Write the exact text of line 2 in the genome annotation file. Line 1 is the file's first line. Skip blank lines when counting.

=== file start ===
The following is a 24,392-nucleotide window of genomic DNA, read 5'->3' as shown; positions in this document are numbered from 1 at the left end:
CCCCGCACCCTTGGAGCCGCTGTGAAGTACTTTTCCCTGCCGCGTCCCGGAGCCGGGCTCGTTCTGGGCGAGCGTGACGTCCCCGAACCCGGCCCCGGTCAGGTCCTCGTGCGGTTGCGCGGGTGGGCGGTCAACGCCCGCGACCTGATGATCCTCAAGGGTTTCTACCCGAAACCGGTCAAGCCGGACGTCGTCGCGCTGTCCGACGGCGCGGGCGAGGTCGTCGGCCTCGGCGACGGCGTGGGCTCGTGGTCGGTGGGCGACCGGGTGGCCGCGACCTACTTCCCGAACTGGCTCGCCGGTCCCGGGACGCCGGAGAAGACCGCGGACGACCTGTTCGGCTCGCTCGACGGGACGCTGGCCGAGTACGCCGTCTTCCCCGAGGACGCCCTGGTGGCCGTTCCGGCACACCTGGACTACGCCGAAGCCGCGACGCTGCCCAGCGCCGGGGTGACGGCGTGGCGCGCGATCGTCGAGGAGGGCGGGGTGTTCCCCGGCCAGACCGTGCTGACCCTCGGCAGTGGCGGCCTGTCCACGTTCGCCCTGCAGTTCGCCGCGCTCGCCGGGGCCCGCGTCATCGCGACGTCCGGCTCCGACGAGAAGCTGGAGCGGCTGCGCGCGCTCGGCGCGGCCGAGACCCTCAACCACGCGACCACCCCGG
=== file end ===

CCCCGCACCCTTGGAGCCGCTGTGAAGTACTTTTCCCTGCCGCGTCCCGGAGCCGGGCTCGTTCTGGGCGAGCGTGACGTCCCCGAACCCGGCCCCGGTCAGGTCCTCGTGCGGTTGCGCGGGTGGGCGGTCAACGCCCGCGACCTGATGATCCTCAAGGGTTTCTACCCGAAACCGGTCAAGCCGGACGTCGTCGCGCTGTCCGACGGCGCGGGCGAGGTCGTCGGCCTCGGCGACGGCGTGGGCTCGTGGTCGGTGGGCGACCGGGTGGCCGCGACCTACTTCCCGAACTGGCTCGCCGGTCCCGGGACGCCGGAGAAGACCGCGGACGACCTGTTCGGCTCGCTCGACGGGACGCTGGCCGAGTACGCCGTCTTCCCCGAGGACGCCCTGGTGGCCGTTCCGGCACACCTGGACTACGCCGAAGCCGCGACGCTGCCCAGCGCCGGGGTGACGGCGTGGCGCGCGATCGTCGAGGAGGGCGGGGTGTTCCCCGGCCAGACCGTGCTGACCCTCGGCAGTGGCGGCCTGTCCACGTTCGCCCTGCAGTTCGCCGCGCTCGCCGGGGCCCGCGTCATCGCGACGTCCGGCTCCGACGAGAAGCTGGAGCGGCTGCGCGCGCTCGGCGCGGCCGAGACCCTCAACCACGCGACCACCCCGG